Spend money to save money. Experts say a top-quality exterior paint can save you money in the long run over cheap paint. This is because premium paint generally lasts several times longer, and you'll have to repaint less frequently. That said, you don't need to spend $70 per gallon or more; many top-rated exterior paints range in price from $30 to $40 per gallon and perform just as well as or better than the priciest options. Even in the short run, spending a few dollars more for a quality paint usually does the trick in just one or two coats, experts say, while you may need more coats of cheap paint to get the same coverage.
Match the color you want, or buy some samples. Many paints can be tinted in nearly infinite variations of colors. If you want to match your existing color, bring a sample of the paint, or a paint chip, to the store. Paint sellers have equipment that tells them which colors to blend to make an exact color match, and the service is usually free. If you're uncertain about which color you want, or whether or not it'll look good on your house, buy a sample. Many retailers sell small pre-mixed containers of paint, so you can see how well a paint looks when dry before buying larger quantities.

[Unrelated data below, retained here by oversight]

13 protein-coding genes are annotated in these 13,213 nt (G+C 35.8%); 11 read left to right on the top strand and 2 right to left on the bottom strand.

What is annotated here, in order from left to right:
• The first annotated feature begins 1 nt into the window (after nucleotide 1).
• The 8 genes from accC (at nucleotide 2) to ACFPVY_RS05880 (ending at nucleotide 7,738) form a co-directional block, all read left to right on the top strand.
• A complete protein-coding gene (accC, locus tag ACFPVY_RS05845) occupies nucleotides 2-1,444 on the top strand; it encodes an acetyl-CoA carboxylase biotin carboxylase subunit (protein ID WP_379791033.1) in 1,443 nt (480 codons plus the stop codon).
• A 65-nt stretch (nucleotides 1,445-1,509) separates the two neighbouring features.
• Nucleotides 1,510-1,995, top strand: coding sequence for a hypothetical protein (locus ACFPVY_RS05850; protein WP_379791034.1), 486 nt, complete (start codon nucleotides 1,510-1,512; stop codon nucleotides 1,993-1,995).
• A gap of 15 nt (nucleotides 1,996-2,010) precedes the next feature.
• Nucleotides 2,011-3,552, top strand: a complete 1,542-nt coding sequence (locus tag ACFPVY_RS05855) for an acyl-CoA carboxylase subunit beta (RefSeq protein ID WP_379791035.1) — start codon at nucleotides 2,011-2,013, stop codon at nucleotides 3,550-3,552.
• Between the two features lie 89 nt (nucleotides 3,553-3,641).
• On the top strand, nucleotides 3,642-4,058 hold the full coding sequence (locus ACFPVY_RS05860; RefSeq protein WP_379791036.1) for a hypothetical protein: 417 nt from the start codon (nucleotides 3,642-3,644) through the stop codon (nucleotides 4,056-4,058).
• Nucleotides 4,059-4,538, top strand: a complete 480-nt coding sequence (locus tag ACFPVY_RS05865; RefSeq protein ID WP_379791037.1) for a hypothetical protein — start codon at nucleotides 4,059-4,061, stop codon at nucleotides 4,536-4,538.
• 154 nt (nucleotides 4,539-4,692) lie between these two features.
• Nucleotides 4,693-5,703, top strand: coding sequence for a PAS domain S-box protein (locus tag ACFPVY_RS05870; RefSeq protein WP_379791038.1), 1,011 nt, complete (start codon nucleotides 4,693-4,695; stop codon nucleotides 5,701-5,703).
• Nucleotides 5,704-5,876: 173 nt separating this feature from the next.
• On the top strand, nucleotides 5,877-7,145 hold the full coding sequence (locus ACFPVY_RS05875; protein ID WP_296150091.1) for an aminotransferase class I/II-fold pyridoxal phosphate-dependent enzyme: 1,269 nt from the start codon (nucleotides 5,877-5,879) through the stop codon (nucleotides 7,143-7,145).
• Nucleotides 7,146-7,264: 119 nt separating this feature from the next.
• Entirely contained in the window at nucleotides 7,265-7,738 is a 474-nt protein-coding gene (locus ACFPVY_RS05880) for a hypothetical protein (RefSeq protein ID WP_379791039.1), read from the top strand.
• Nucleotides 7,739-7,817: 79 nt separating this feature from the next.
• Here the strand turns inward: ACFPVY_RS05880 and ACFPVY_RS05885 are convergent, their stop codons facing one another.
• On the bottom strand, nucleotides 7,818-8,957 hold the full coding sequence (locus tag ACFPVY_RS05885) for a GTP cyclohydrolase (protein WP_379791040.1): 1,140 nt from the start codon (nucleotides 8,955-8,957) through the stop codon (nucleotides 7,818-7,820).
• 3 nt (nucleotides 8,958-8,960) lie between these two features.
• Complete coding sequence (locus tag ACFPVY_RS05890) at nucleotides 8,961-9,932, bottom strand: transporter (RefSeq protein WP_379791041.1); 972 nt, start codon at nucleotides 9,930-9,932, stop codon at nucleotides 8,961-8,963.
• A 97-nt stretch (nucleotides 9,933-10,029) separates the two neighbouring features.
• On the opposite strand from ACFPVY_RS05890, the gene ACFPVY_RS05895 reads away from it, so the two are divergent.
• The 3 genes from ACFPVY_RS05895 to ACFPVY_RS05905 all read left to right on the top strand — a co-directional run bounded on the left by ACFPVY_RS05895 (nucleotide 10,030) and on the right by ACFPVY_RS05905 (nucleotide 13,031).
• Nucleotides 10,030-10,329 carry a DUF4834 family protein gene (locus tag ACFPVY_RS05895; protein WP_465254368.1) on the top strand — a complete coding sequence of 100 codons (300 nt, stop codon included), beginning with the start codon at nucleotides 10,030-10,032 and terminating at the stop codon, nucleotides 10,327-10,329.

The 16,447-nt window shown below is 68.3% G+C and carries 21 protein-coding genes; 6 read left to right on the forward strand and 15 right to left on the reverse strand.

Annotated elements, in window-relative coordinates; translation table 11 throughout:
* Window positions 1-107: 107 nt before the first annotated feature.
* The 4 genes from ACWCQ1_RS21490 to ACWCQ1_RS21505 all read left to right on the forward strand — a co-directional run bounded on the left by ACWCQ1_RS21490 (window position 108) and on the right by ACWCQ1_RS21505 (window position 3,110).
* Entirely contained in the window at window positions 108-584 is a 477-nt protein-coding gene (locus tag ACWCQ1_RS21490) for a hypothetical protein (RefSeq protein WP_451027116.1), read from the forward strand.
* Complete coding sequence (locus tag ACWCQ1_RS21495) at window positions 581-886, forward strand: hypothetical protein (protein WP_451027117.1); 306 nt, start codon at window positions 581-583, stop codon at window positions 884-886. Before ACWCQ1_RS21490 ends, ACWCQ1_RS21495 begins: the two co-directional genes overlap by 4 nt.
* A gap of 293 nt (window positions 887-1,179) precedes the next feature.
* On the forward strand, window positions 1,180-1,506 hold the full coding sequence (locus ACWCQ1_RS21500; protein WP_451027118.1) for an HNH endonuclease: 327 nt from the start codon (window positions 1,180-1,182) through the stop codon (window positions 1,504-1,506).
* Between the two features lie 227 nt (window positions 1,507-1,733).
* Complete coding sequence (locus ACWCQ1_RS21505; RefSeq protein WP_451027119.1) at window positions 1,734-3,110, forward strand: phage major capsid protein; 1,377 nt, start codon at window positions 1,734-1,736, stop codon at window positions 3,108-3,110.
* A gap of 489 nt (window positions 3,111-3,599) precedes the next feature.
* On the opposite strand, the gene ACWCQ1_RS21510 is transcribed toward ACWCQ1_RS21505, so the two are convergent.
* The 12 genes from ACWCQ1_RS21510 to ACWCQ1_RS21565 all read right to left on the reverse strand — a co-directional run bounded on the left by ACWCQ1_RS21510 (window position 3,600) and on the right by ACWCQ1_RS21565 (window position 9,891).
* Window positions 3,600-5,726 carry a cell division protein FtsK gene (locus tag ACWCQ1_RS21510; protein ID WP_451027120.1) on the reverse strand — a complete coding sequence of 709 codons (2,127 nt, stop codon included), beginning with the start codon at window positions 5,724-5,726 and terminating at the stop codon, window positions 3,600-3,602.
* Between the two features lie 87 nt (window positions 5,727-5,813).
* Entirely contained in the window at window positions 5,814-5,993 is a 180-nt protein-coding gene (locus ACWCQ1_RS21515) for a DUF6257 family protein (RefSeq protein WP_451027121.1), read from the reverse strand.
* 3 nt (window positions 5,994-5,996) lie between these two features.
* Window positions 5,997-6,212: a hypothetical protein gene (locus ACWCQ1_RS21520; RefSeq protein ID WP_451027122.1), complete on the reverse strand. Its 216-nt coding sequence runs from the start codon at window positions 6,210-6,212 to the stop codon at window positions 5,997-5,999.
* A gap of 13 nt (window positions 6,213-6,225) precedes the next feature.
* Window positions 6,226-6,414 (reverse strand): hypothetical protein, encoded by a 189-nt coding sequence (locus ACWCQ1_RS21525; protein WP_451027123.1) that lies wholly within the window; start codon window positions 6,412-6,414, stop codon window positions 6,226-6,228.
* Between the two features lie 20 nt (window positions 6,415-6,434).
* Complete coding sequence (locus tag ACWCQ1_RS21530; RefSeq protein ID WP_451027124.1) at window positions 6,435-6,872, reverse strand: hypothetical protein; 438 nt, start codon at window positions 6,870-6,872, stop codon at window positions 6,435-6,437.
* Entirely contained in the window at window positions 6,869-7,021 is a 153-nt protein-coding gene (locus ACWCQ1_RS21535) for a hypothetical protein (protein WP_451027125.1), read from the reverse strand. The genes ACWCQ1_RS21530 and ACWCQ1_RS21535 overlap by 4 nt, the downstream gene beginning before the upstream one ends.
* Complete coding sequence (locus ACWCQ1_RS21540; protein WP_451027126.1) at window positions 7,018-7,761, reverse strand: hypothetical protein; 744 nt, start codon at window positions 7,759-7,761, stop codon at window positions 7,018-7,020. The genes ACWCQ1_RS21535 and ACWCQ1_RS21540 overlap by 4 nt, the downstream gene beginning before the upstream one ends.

Match the existing type of paint. While latex (acrylic) paints are preferred over oil (alkyd) paints in general, experts recommend matching the existing type of paint if you're repainting a surface. Use latex paints on existing latex finishes, and use oil paints on existing oil finishes. This is because if you're painting over many layers of old oil paint, a new coat of latex can actually cause the old oil paint to peel off in sheets, because the two paints react differently to moisture.
Consider a wood stain for decks. Deck stains are ideal for when you want to show the wood grain of a deck or porch. Clear (or transparent) stains accentuate the wood grain the best, but are the least durable. Solid stains are the most durable because they're the most penetrating, though they hide the wood grain the most.
Proper prep matters. Regardless of the quality of the paint or the skill of the painter, failing to properly prepare surfaces for painting will doom the job to failure. Surfaces need to be clean and dry and any loose paint needs to be scraped away. You'll also want to repair any damaged surfaces. FamilyHandyman.com has a primer on the steps to take to do the job right.
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